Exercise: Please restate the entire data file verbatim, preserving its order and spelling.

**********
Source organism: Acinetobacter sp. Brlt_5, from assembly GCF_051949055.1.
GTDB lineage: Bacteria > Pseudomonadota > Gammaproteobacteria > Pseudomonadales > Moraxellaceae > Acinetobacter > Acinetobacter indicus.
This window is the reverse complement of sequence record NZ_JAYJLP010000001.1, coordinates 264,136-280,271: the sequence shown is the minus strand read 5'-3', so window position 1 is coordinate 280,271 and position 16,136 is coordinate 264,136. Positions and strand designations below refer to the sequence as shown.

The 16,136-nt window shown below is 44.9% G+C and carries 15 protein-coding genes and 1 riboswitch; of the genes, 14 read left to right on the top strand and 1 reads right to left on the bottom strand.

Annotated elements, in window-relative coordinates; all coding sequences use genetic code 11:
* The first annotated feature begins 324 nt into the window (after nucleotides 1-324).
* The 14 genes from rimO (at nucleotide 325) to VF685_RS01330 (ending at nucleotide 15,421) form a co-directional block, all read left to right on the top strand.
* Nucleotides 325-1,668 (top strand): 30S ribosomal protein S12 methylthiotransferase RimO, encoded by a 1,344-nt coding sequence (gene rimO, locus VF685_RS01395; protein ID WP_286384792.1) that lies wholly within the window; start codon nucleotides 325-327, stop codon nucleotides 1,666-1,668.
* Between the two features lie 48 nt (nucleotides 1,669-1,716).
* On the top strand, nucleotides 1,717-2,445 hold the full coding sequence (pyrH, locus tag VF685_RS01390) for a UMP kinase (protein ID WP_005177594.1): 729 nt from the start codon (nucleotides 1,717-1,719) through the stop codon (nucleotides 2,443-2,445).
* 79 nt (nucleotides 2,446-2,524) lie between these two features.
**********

Source organism: Acinetobacter sp. Brlt_5, from assembly GCF_051949055.1.
GTDB lineage: Bacteria > Pseudomonadota > Gammaproteobacteria > Pseudomonadales > Moraxellaceae > Acinetobacter > Acinetobacter indicus.
This window is the reverse complement of sequence record NZ_JAYJLP010000001.1, coordinates 264,136-280,271: the sequence shown is the minus strand read 5'-3', so window position 1 is coordinate 280,271 and position 16,136 is coordinate 264,136. Positions and strand designations below refer to the sequence as shown.

The 16,136-nt window shown below is 44.9% G+C and carries 15 protein-coding genes and 1 riboswitch; of the genes, 14 read left to right on the top strand and 1 reads right to left on the bottom strand.

Annotated elements, in window-relative coordinates; all coding sequences use genetic code 11:
* The first annotated feature begins 324 nt into the window (after nucleotides 1-324).
* The 14 genes from rimO (at nucleotide 325) to VF685_RS01330 (ending at nucleotide 15,421) form a co-directional block, all read left to right on the top strand.
* Nucleotides 325-1,668 (top strand): 30S ribosomal protein S12 methylthiotransferase RimO, encoded by a 1,344-nt coding sequence (gene rimO, locus VF685_RS01395; protein ID WP_286384792.1) that lies wholly within the window; start codon nucleotides 325-327, stop codon nucleotides 1,666-1,668.
* Between the two features lie 48 nt (nucleotides 1,669-1,716).
* On the top strand, nucleotides 1,717-2,445 hold the full coding sequence (pyrH, locus tag VF685_RS01390) for a UMP kinase (protein ID WP_005177594.1): 729 nt from the start codon (nucleotides 1,717-1,719) through the stop codon (nucleotides 2,443-2,445).
* 79 nt (nucleotides 2,446-2,524) lie between these two features.